HBO’s ‘White House Plumbers,’ is a retelling of one of the most notorious political scandals in the history of the US, the Watergate incident. Created by Alex Gregory and Peter Huyck, the series is partly based on the 2007 non-fiction book ‘Integrity: Good People, Bad Choices, and Life Lessons from the White House’ by Egil “Bud” Krogh and his son Matthew Krogh. It shows Watergate Scandal from the perspective of its two masterminds, E. Howard Hunt (Woody Harrelson) and G. Gordon Liddy (Justin Theroux). The political satire delves deep into their relationship and the effects the Watergate Scandal had on their family. If you are wondering whether they kept in touch after Watergate, here is what we know.
Did Howard and Liddy Remain Friends after Watergate?
In the notes at the end of the series, it is stated that Everette Howard Hunt Jr. and George Gordon Battle Liddy never spoke to each other again after Watergate. Given how faithful ‘White House Plumbers’ generally is to history, it’s probably safe to assume that this part is true as well.
In an interview with Collider, Executive Producer David Mandel reflected on the dynamic between these two individuals. “What’s so funny is that, when you met them before Watergate, Hunt had this long, distinguished, maybe sometimes evil CIA career, but he was a very longtime, distinguished spy who had been put out to pasture,” he explained, “He was a has-been, in some ways, desperate to get back. And Liddy was desperate to be important. Liddy wants to be famous. Liddy wanted to be a super spy. That combination was like nitroglycerine. It was a had-been and a never-was, desperate to be important again.”
Mandel continued, “But honestly, there’s that moment in the third episode, when they’ve broken in three times, and Hunt knows they should not go back in again, but they want him to go back in. They’re walking by the Lincoln Memorial, and they sit down, and Liddy is begging him. Liddy exposes a little of himself and talks a bit about his own life, and Hunt knows he shouldn’t. He knows it’s bad, but he goes back in. That is the point of no return where, as bad as things were, things get really, really bad. That’s the shift where, I don’t wanna say it gets less funny, but you start to realize that you’ve been laughing at this thing, and all of a sudden, now lives are being lost, people are going to prison, the worm turns, and it gets, I hate to say scary, but it does get a little scary.”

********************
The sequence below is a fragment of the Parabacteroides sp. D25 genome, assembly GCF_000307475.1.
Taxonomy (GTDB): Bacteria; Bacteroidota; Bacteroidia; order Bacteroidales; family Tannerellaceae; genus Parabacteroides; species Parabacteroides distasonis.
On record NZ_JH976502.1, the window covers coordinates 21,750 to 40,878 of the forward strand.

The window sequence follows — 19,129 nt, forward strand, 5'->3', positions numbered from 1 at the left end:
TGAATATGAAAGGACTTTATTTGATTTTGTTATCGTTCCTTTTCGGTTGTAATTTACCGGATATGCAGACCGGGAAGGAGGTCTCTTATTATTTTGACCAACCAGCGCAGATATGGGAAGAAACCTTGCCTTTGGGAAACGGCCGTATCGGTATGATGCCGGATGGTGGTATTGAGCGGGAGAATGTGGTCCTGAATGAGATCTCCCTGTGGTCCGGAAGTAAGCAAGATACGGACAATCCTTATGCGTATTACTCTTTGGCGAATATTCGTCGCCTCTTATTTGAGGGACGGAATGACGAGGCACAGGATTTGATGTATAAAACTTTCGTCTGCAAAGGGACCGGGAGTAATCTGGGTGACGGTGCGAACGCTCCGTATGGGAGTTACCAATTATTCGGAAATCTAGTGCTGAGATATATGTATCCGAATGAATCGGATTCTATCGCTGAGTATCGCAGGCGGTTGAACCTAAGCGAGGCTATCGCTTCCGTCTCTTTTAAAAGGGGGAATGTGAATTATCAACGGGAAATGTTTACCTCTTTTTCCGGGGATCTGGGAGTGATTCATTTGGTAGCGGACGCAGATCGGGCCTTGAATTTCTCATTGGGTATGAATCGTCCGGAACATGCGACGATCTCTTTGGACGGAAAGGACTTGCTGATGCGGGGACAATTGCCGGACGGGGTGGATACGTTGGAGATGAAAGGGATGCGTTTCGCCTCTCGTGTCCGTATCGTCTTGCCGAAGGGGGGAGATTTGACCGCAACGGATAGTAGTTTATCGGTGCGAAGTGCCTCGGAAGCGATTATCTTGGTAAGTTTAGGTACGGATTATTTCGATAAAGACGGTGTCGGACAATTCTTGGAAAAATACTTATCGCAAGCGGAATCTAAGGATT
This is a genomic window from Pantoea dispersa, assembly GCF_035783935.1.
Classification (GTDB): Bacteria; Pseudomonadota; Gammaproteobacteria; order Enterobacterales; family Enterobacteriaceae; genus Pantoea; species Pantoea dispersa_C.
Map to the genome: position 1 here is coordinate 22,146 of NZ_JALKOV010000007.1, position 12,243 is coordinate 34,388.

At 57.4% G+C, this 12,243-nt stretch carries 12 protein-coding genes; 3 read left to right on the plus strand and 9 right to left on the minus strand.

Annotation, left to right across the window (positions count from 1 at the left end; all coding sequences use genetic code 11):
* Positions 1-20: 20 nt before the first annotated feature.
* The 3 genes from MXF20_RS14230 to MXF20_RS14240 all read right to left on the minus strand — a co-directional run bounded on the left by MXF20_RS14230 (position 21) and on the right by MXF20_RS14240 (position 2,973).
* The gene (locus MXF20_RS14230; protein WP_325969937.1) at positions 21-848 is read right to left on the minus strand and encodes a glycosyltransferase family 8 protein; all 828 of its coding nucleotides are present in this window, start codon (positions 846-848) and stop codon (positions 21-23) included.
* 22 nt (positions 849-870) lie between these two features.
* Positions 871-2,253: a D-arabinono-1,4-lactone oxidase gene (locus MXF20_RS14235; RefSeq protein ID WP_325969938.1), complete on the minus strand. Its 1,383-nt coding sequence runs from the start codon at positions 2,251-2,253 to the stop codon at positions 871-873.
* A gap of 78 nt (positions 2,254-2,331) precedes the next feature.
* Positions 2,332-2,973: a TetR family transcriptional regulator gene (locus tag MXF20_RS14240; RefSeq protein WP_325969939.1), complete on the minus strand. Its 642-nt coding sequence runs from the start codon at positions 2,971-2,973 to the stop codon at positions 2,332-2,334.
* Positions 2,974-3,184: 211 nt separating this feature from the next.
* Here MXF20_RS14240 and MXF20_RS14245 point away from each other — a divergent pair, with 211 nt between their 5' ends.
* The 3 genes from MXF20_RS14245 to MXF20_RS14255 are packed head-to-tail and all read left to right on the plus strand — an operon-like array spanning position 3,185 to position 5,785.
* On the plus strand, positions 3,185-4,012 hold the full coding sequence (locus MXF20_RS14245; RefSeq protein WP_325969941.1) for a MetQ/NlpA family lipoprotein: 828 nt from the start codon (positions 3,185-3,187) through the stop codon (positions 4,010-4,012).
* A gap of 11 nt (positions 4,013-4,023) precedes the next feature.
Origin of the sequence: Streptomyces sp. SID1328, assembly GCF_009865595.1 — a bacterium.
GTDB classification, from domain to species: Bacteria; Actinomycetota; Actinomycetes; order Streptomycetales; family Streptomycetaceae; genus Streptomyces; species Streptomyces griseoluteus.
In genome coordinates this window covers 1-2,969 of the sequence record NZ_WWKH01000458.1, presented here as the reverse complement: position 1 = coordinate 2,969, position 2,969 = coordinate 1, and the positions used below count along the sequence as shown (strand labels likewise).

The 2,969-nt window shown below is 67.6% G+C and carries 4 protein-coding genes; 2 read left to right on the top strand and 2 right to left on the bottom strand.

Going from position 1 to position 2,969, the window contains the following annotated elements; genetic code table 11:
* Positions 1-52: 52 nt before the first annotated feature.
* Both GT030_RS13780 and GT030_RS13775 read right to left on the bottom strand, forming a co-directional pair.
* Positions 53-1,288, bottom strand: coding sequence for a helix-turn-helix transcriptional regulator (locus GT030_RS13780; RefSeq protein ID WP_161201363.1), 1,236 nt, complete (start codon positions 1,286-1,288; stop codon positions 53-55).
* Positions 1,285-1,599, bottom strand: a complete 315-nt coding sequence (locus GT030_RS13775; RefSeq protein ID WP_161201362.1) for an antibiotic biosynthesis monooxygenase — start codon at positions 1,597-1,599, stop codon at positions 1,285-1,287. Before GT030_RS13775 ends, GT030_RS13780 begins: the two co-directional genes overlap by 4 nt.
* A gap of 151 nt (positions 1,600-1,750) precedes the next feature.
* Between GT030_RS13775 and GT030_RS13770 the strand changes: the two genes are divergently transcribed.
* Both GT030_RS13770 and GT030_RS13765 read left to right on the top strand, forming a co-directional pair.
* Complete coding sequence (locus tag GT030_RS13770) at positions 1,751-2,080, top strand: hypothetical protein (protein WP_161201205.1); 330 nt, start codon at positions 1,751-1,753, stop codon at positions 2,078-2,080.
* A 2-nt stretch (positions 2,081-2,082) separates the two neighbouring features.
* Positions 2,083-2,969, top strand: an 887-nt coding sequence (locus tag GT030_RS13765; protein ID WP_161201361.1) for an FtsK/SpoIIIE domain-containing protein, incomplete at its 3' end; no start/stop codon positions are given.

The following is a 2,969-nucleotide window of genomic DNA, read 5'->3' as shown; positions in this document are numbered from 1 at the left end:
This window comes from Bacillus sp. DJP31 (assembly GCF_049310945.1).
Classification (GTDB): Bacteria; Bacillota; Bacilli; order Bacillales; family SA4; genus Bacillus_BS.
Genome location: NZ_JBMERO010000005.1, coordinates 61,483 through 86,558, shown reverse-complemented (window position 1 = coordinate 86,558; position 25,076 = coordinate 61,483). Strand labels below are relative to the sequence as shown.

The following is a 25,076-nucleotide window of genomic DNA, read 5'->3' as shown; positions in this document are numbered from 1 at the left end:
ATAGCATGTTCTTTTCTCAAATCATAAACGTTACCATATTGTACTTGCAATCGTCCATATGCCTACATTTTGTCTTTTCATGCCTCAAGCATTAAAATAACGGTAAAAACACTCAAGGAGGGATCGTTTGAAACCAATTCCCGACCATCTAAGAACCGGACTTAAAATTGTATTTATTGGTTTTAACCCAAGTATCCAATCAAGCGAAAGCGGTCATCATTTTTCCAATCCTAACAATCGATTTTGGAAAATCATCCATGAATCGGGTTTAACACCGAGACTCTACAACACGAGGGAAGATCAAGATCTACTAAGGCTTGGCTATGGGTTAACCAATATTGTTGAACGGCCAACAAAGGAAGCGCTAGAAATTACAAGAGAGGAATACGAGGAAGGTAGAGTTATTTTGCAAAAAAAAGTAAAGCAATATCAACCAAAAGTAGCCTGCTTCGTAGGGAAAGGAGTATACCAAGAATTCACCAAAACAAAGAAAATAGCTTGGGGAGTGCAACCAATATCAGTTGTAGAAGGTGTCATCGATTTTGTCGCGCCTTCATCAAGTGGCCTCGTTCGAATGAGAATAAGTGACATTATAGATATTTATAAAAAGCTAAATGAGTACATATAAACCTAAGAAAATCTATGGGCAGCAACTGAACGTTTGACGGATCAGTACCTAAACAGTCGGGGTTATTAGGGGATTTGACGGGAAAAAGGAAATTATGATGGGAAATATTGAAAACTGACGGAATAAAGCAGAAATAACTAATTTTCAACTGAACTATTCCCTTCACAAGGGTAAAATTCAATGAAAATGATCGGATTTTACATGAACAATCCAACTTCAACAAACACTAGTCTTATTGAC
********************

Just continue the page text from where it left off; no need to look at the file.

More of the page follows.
After Watergate, life took them in vastly different directions. Howard served 33 months in prison and opted for a quieter life. He married a second time; his second wife was a schoolteacher named Laura. They eventually settled in Miami, Florida, and had two children together, Austin and Hollis. Howard continued publishing his formulaic spy novels now under his real name. He put out his memoir, ‘Undercover: Memoirs of an American Secret Agent’ in 1974. A second memoir, ‘American Spy: My Secret History in the CIA, Watergate, and Beyond,’ reportedly ghost-written by Greg Aunapu, was published in March 2007, two months after his death. Throughout the years after Watergate, Howard gave multiple interviews on Watergate.
Liddy, on the other hand, served four and half years after refusing to testify as a witness. He remained unrepentant throughout the years after the incident. Following his release, he initially refused to speak about Watergate, but that changed as the years went by. In 1980, he published his autobiography, ‘Will,’ which went on to become a bestseller and was made into an NBC telefilm in 1992. Appearing in a season 6 episode of ‘Fear Factor,’ Liddy had no problem admitting that he was guilty. He and Howard didn’t speak about each other much after Watergate, but Liddy did mention his former partner during an appearance on ‘Late Night with David Letterman’ in 1982. He spoke about one of the earlier attempts to break into the Watergate Complex during which Howard was trapped inside a closet for eight hours and had to urinate in a bottle of whiskey. In a typical Liddy style, he advised Letterman and the audience not to drink the whiskey if they ever visited Watergate.